New evidence of Newcastle United's post-takeover wealth as club returns to elite list
Newcastle United are back in the Deloitte Money League – after dropping out during Mike Ashley’s time as owner.
Deloitte today published the 26th edition of their report on the richest clubs in world football. The list, which covers the 2021/22 season, is topped by Premier League champions Manchester City with revenues of £619.1million.
Newcastle’s commercial revenues flatlined during Ashley’s time as owner, but the club, taken over in late 2021 by a consortium led by Amanda Staveley, is back among the elite. United are 20th in the list with revenues of £178.9million.
The club, which was in the relegation zone when it was sold by Ashley, spent more than £150million on transfers in 2021/22, according to the report.
Newcastle were 29th in the Money League the previous season. The club's highest place was in the 1997/98 season, when it was ranked fifth.
Darren Eales, appointed chief executive officer last summer, has been tasked with increased the club’s commercial revenues.
The club, 80%-owned by Saudi Arabia’s Public Investment Fund (PIF), has announced a series of new deals over the past few months – and these are likely to push the higher up the list next year.
“When it comes to PIF’s investments, they invest globally in hundreds, if not thousands, of companies,” said Eales. “From that alone, you’ve got the ability to have a door opening to a host of different conversations.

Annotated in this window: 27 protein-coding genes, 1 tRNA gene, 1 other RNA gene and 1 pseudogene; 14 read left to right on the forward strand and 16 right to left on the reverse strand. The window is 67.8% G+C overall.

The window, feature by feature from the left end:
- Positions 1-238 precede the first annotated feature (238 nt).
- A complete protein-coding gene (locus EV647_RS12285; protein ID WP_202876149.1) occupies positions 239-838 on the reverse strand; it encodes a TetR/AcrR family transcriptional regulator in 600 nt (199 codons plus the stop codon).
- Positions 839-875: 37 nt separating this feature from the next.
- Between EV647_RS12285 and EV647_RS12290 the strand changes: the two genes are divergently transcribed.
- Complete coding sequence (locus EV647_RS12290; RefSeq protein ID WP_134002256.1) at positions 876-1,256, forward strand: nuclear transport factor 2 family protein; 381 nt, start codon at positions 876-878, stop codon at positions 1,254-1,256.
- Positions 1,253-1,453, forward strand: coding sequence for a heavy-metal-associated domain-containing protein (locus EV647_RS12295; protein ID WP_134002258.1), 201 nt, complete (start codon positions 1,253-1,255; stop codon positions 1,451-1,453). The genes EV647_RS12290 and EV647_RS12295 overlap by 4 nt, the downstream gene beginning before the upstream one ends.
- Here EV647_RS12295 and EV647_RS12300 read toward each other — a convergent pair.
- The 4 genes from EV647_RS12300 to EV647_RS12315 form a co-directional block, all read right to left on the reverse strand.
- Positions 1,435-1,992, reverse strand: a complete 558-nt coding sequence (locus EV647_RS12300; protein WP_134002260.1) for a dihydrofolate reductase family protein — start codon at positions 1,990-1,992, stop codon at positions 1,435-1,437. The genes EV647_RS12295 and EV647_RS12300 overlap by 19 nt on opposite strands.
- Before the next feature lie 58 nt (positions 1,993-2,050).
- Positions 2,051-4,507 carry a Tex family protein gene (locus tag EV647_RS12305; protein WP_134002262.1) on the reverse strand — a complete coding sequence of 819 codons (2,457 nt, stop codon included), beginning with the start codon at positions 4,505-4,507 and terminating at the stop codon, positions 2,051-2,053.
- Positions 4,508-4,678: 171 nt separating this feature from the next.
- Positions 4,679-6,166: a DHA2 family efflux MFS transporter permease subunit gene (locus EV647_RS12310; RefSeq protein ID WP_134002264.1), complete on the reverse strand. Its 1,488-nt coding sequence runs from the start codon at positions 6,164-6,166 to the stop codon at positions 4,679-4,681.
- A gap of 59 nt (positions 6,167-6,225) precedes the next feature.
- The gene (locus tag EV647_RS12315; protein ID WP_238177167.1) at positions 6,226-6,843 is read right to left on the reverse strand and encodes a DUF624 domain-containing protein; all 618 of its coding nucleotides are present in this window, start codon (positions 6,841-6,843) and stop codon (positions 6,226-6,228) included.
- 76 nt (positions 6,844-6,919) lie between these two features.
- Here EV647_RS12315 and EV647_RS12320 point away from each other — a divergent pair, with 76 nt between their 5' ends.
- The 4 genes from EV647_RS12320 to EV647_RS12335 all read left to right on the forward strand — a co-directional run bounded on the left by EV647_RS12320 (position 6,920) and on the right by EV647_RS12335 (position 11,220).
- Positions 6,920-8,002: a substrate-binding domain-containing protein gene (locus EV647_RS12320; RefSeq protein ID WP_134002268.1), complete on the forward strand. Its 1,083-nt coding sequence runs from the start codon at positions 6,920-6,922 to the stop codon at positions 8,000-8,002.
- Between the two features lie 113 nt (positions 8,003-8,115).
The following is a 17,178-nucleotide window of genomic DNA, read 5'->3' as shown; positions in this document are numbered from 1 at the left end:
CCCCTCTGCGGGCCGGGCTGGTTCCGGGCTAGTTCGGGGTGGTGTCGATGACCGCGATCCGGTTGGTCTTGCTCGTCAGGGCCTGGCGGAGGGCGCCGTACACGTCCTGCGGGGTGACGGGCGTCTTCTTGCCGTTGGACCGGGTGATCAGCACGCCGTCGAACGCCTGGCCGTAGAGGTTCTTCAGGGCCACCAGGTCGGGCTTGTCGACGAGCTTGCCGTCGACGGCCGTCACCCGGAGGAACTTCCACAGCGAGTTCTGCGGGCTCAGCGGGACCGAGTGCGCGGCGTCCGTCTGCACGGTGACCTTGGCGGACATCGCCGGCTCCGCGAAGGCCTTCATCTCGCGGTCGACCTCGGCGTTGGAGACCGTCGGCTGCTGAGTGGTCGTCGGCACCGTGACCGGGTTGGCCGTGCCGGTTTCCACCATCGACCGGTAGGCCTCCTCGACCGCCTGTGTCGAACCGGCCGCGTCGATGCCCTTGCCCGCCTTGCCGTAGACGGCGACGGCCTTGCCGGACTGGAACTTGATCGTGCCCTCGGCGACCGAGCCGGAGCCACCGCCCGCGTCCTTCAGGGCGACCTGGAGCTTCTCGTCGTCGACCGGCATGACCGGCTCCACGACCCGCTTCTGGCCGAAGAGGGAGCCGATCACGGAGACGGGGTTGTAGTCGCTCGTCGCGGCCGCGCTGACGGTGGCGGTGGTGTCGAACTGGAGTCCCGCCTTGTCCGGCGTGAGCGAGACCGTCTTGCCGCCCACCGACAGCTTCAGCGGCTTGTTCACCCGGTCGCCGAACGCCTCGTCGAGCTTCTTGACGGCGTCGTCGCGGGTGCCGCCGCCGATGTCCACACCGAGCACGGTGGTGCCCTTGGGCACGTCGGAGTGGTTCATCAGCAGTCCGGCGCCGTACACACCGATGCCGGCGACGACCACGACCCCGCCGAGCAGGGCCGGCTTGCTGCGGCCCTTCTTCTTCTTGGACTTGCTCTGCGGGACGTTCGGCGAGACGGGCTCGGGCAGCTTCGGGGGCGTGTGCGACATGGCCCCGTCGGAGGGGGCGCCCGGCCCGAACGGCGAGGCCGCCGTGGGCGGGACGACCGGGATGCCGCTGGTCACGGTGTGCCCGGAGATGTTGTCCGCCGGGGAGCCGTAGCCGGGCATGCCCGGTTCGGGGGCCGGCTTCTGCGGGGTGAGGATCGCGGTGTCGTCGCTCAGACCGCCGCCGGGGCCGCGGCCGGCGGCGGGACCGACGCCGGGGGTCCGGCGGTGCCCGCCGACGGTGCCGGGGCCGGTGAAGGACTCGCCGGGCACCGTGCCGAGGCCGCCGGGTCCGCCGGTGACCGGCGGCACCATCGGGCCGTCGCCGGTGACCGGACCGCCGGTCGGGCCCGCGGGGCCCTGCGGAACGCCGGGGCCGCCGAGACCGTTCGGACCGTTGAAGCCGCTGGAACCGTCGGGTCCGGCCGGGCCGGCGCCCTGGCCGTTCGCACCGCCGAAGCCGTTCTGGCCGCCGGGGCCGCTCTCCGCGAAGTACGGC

“Then, when I look at Newcastle United commercially, and assess the other advantages that we’ve got, the fact we’ve got such a passionate and engaged fanbase is really attractive to commercial partners.
“People are really excited about our journey, and when we’re talking to companies and brands, that’s hugely compelling.
"We’ve got so many compelling things about us. There’s going to be – and there already is – a line of companies that are excited to be part of this story.
“In the world of football, I’d say this is one of the most exciting stories out there. It’s Newcastle United, this sleeping giant of a club, going on a journey to hopefully be one of the top clubs in the world.”
English clubs dominate the 20-place league, and Tim Bridge, head of Deloitte’s Sports Business Group, said: “There is a danger that (the gap) isn’t bridgeable now for the other leagues.”